Minnesota doctors remembered, calls for change renewed on eve of Physician Suicide Awareness Day

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As the sun set at the Minnesota State Capitol on Thursday, Dr. Michelle Chestovich gathered with loved ones, community members and mental health advocates to raise awareness about physician suicide.

Sept. 17 is National Physician Suicide Awareness Day.

Chestovich’s sister, Dr. Gretchen Butler, died by suicide in March.

“She was an amazing woman, if you knew her you knew the sunshine that twinkled in her eyes,” Chestovich said. “Everyone talks about her compassion and her kindness, she was pure love and light.”

Butler was a radiologist and mother to three young children.

“She was an amazing woman and a bright star that burned out too soon,” Chestovich said.

As she struggled with grief, Chestovich said her family also struggled with the question, "Why?"

“What I want people to realize is this can and does happen and we all need to take care of ourselves and look after our colleagues,” she said. “We need to learn how to support one another and talk about it. My new frequent phrase is ‘It’s OK to not be OK.’ We need to normalize that life is hard and it’s okay to reach out for help and it’s okay to ask the hard questions.”

It’s estimated each year 300 to 400 doctors nationally die by suicide, according to the Council of Residency Directors in Emergency Medicine. The rate is more than double that of the general public.

Female physicians are more than two times more likely to end their life than the general public.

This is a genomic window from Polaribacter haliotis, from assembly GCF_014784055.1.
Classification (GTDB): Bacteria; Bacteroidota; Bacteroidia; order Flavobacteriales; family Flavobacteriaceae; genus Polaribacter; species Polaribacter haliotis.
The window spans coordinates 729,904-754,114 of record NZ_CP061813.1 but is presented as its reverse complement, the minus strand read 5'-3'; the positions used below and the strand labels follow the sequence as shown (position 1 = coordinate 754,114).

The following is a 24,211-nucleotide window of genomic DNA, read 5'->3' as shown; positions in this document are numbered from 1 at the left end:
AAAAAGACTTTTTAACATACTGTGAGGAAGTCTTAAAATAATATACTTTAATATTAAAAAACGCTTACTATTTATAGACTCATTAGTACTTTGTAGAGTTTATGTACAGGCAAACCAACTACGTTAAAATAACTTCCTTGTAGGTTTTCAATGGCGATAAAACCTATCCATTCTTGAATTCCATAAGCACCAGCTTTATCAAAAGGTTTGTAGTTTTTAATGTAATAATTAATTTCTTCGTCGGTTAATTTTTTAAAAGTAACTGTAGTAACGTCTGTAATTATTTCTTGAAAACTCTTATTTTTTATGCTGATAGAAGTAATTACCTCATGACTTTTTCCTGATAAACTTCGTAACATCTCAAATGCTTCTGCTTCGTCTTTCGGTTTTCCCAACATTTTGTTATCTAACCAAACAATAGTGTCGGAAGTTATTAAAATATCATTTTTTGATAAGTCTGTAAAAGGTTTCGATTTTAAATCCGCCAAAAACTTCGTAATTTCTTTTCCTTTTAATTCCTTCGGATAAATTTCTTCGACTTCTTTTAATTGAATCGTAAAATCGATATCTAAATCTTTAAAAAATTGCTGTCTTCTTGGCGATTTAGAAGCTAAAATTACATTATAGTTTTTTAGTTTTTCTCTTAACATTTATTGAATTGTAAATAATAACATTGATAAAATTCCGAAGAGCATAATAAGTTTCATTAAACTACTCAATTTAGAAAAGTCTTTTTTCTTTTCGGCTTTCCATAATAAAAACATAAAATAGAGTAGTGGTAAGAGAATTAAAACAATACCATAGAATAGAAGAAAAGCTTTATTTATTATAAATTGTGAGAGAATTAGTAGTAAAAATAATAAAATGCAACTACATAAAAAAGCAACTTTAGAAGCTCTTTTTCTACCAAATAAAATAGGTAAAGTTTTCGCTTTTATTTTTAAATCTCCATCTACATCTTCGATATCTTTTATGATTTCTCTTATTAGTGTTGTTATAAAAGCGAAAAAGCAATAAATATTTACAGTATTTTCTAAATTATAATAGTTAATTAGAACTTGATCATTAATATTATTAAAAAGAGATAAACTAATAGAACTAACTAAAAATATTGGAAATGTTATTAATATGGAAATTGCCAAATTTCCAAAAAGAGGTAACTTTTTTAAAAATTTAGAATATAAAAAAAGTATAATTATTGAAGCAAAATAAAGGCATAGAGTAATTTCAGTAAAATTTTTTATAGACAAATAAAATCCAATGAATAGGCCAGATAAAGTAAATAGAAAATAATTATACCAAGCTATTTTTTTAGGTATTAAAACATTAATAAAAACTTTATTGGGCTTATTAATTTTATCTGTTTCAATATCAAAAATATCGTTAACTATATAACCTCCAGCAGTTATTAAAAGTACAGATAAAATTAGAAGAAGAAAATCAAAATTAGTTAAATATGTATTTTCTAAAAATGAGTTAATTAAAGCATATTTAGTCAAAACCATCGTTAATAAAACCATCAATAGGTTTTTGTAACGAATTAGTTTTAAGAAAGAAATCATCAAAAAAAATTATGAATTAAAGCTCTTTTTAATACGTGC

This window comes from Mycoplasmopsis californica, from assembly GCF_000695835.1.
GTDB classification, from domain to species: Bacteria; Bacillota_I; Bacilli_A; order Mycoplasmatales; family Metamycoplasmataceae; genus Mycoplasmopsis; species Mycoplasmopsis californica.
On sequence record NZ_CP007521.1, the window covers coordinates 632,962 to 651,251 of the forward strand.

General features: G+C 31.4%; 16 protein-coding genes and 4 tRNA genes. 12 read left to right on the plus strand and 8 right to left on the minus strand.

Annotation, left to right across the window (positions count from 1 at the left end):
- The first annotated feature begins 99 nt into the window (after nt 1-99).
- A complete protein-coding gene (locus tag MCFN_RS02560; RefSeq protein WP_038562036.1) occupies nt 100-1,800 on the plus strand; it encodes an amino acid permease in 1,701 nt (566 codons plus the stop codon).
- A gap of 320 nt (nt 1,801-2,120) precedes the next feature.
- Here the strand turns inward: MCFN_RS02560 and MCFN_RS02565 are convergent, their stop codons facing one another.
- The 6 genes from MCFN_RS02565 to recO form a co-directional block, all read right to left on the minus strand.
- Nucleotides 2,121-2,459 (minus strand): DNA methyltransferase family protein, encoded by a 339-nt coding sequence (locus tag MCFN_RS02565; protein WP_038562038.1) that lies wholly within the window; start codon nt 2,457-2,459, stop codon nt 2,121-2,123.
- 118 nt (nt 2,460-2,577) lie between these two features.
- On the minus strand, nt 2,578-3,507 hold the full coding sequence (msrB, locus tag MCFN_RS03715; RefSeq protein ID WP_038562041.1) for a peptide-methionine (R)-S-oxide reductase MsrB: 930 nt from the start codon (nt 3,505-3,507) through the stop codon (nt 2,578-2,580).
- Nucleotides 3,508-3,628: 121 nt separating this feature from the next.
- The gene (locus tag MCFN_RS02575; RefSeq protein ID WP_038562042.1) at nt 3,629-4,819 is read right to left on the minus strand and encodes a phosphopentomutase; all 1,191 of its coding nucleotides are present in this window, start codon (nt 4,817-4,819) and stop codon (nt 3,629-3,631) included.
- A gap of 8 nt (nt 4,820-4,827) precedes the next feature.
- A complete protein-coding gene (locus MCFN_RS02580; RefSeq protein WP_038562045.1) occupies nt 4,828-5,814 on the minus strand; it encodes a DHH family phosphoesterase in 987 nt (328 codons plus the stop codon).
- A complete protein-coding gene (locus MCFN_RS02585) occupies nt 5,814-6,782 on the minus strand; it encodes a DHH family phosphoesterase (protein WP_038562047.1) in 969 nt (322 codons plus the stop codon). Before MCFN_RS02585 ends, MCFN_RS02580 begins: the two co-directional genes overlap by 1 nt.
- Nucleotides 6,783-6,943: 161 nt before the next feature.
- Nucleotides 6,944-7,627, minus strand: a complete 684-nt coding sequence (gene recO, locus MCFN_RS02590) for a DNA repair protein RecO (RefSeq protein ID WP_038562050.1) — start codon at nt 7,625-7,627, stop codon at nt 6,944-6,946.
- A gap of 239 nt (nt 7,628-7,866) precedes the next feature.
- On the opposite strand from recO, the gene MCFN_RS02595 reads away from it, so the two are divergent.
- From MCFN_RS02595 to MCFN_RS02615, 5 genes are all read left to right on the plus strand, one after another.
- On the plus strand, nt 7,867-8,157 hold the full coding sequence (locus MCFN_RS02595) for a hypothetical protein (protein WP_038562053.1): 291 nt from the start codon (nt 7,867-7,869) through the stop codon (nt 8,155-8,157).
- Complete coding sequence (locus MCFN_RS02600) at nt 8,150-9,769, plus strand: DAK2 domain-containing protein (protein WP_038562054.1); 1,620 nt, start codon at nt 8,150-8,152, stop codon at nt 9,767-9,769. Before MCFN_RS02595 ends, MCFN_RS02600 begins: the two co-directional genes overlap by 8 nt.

Just a few months after Butler’s death, the Twin Cities lost another young physician and mother. Dr. Radhika Snyder ended her life in July.

“We’re seeing a huge tipping point right now,” said Shireen Sakizadeh McConnell, the founder of MN Mental Health Advocates.

She’s been helping doctors, nurses and others in the field access mental health support during the pandemic.

“Physician burnout and health care, mental health, it’s always been an issue even prior to the pandemic,” she said. “I think that what we’re seeing is that the pandemic was sort of the straw last straw. […] Wave after wave of caring for some of the most critically ill patients that any provider, any healthcare worker has ever seen in their careers and then seeing death on a level that, and on a frequency, that has never before been seen.”

Throughout the pandemic, a growing number of health care workers have reached out to her organization. Her team then creates a list of mental health services that are covered by that person’s insurance.

Doctors, nurses and others that work in the industry can call 651-321-2340, email or message her organization on social media to get started.

“It’s more than burnout, it’s more than compassion fatigue,” she said of the calls she’s receiving. “This is trauma, and it’s not sustainable.”

Sakizadeh McConnell understands the toll trauma can take over time, especially while working the relentless schedule of so many healthcare workers.

She experienced a significant trauma on the job several years ago, while working as a nurse. Sakizadeh McConnell was diagnosed with PTSD but said she was unable to reduce her workload due to staffing concerns.